Fire Up the Grill!
Sherman, an interior design instructor with The Art Institute of California --
San Francisco, suggests that for a successful party, guests should be comfortable,
inside and outdoors.
He also recommends putting a votive tree in the ground, in a pot, or in the hole of an umbrella table to create an outdoor chandelier of lights. Glass or mosaic hurricane lamps add a soft glow, says Sherman, and also protect candles from the wind.
Now that the lighting is set, what about the food? First, start with a very clean grill says William Niemer, chef director, also from The Art Institutes International Minnesota. Make sure you remove all of the cooked on meat and carbon. The importance of this is two-fold; a clean grill will help to make sure none of your food sticks to the grill and you can make those great grill marks. Second, you don't want any off flavors from the carbon build-up on the grill rack, says Chef Niemer.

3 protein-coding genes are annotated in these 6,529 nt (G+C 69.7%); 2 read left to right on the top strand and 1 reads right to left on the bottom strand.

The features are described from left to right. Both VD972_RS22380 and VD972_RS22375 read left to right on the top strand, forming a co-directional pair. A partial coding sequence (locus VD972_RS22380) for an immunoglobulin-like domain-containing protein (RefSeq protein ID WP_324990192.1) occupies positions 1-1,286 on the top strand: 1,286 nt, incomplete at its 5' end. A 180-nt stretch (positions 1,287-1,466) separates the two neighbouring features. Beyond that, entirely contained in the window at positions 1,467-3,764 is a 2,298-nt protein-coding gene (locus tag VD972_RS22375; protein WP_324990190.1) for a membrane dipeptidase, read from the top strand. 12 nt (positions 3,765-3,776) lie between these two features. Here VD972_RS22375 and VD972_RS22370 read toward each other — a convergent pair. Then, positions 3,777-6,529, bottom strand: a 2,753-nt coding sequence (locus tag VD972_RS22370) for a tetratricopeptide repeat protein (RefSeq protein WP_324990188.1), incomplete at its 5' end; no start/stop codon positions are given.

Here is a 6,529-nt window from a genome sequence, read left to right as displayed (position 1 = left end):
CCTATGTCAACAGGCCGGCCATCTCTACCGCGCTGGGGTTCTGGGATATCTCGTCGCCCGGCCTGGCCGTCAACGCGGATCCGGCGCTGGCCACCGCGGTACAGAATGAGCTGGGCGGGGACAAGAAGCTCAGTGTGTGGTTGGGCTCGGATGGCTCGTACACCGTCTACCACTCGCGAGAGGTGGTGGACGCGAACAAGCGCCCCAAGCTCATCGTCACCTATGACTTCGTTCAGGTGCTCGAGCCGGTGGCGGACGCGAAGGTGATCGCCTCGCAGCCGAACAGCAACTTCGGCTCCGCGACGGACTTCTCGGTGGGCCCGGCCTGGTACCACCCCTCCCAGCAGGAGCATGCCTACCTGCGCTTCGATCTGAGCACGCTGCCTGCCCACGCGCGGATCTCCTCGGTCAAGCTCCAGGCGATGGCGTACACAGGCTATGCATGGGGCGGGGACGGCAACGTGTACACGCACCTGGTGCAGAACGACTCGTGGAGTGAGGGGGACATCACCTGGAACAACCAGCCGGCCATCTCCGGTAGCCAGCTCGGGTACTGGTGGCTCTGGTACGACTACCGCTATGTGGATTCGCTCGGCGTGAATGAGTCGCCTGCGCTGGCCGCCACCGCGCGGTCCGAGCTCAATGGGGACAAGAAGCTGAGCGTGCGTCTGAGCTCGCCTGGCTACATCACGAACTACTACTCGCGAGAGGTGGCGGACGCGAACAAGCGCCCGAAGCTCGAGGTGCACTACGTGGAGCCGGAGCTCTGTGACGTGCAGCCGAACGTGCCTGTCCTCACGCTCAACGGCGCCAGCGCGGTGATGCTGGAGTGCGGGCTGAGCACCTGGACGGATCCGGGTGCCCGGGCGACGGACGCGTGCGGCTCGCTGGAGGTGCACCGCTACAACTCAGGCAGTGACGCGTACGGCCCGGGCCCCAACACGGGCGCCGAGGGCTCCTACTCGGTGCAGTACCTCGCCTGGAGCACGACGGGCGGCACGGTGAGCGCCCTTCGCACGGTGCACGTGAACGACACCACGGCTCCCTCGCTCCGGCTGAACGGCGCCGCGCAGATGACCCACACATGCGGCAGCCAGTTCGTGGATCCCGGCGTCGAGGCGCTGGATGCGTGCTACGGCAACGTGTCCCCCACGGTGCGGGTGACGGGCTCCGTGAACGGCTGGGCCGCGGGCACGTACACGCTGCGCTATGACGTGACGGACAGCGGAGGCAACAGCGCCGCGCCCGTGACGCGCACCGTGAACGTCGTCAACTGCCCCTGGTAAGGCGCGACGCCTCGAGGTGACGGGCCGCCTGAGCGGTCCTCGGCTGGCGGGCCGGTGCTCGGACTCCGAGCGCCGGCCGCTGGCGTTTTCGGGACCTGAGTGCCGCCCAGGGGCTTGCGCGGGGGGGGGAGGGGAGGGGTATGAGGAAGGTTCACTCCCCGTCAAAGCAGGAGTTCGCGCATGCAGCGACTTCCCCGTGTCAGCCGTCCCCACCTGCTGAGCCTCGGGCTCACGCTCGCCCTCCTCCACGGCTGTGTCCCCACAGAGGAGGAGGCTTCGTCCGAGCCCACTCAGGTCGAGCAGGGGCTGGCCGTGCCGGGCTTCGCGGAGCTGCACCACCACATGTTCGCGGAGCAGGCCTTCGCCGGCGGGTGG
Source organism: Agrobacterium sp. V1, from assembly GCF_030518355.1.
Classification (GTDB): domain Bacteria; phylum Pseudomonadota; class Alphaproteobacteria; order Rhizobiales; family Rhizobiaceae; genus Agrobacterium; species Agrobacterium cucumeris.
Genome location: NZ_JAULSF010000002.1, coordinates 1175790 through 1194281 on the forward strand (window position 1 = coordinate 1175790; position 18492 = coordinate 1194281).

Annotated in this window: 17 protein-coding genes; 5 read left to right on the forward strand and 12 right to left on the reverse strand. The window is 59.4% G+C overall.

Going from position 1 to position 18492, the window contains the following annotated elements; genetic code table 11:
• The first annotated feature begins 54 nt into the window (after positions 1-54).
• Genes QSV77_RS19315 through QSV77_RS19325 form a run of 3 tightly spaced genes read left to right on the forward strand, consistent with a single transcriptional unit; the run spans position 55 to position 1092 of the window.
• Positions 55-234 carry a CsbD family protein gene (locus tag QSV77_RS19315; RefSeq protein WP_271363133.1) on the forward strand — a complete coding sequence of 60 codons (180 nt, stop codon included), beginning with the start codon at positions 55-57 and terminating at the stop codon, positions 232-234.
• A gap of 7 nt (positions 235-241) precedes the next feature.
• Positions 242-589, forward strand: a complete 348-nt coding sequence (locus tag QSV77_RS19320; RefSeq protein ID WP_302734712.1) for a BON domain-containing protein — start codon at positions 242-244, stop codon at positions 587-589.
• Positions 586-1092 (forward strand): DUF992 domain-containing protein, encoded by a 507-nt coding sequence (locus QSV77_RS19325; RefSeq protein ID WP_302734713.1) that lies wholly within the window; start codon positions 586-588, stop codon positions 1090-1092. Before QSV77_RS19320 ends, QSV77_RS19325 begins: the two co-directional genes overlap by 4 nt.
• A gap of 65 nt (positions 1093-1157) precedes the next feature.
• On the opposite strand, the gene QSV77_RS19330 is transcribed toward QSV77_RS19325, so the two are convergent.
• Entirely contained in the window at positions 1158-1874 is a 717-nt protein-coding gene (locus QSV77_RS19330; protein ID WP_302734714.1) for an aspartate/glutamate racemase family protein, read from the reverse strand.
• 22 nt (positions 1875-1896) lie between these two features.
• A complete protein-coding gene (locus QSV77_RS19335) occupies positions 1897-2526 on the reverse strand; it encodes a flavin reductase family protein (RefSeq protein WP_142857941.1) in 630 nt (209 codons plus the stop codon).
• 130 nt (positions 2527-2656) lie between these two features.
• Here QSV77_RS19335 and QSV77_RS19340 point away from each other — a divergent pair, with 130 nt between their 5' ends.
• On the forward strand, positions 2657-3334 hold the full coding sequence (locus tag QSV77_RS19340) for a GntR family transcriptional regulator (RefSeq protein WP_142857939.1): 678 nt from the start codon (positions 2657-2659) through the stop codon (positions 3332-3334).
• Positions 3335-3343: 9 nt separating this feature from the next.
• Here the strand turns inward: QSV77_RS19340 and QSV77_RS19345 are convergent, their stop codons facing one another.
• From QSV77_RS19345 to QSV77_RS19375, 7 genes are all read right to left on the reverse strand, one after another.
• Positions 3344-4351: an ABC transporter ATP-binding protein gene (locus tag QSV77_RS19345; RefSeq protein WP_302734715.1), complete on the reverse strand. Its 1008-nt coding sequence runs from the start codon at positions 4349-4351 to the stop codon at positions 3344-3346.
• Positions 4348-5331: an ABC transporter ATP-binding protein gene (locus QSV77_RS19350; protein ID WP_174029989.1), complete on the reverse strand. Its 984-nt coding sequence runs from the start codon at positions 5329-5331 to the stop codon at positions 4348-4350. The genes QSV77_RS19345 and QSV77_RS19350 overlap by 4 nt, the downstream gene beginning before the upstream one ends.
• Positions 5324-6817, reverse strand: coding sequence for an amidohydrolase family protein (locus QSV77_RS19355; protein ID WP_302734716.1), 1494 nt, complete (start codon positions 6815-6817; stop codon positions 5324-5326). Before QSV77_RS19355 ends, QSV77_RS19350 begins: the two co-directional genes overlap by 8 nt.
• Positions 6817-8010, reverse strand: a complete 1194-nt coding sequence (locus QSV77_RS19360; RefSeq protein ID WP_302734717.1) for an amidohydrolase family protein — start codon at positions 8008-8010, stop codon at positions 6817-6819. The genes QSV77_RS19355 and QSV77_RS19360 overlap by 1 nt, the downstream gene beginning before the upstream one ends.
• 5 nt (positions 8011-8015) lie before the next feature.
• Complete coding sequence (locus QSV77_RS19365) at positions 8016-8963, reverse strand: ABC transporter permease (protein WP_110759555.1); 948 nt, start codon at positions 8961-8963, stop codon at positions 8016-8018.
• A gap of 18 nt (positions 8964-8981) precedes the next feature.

When you cook a large piece of meat, says the chef, use an indirect cooking method in which you place the coals on either side of the grill. Place the meat in the center of the grill, not directly over the coals. This will provide even cooking and no burning meat.
experts recommend setting up food and drink stations in two distinct areas. That
way, guests will move around more and not congregate next to one or the other
in a big group. Tin washtubs, available at most home centers, make great containers
for beer and soft drinks.
Remember when you entertain guests, don't try out fancy new recipes that keep you in the kitchen -- or at the grill -- for hours. Keep it easy and casual, and serve your friends and family what you like to eat, because chances are, they'll enjoy it as well.
also see Grilled Salmon on a Bed of Roasted Peppers with Balsamic Vinegar Sauce, Recipes from Chef Bill Niemer, The Art Institutes International Minnesota
Source: ARA Content